Starr has touted isometrics, specifically Functional Isometrics, since the late 1960. You see it form time to time in various bodybuilding magazine.

Thibaudea provides some good research information in his articles and his book on it.

It'S hard to say why you had no success with it without knowing more. But it is an effective training tool.


If we're not educated in the application of isometrics, fill us in.

Ben, there are some good aritlce on this. This article will provide you with some more information. http://www.t-nation.com/free_online_article/sports_body_training_performance/continuum_training

Kenny Croxdale

BigTallOx
05-08-2009, 10:31 AM
and BTO, I'd be interested to see that article that you are referring to where Lou recommends isometrics :)

Sure. I just found them through a google search. Below are the two that I quoted in my post.

Here's the article where he just discribes pros/cons and how to perform some isometrics...

http://westside-barbell.com/westside-articles/PDF.Files/06PDF/isometrics.pdf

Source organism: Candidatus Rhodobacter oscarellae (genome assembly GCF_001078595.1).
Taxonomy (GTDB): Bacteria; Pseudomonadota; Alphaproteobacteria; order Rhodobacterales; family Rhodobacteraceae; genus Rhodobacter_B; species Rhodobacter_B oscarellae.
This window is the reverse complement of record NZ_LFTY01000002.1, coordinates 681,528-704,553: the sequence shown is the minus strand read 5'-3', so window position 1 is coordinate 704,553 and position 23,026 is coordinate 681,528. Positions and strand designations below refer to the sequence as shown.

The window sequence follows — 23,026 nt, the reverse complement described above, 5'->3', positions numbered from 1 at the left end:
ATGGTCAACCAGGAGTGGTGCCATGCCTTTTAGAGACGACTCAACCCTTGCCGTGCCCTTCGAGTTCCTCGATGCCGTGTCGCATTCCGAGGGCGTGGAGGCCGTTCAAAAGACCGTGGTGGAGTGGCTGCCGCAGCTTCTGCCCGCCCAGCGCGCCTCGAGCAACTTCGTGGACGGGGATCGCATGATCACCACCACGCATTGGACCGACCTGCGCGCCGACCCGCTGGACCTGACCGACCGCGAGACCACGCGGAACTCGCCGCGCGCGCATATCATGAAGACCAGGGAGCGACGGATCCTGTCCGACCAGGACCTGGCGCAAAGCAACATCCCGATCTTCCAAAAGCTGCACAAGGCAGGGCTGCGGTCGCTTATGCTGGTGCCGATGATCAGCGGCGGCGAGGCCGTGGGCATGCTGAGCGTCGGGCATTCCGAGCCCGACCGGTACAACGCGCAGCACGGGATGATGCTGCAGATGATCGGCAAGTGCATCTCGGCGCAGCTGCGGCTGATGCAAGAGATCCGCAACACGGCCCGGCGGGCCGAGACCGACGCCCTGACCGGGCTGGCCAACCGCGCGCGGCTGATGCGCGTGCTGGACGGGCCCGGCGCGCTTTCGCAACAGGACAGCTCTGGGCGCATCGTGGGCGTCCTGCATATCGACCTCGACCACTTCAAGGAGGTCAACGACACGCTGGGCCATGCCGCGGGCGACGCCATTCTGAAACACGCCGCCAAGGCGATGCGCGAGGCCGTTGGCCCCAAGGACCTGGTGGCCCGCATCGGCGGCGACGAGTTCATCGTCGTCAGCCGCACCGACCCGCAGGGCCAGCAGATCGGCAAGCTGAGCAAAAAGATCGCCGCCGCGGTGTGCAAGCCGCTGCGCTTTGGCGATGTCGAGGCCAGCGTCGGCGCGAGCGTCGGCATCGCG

The above is where he says "I hope just some small part of this article will awaken your mind to try a new method of training".

Another one that I was reading is here...

http://www.deepsquatter.com/strength/archives/ls6.htm

That article is where he says "Conventional isometrics - that joint-jarring pressing against immovable pins - is unnecessary. "

I understand the point that people make when they say I'm thinking too much, but I find reading these ( and other ) articles pretty facinating.

WillNoble
05-08-2009, 11:18 AM
Travis,

Isometrics are an effective method for powerlifters. One of the problem is that it hard to measure results with traditional isometrics. Another method is Functional Isomtrics, which does allow you to measure your progress.

Another problem is that most powerlifters don't really know much about isomtrics. So, they don't employ them.

Kenny Croxdale

Let me preface this, as this isnt a slam, more a topic of disagreement...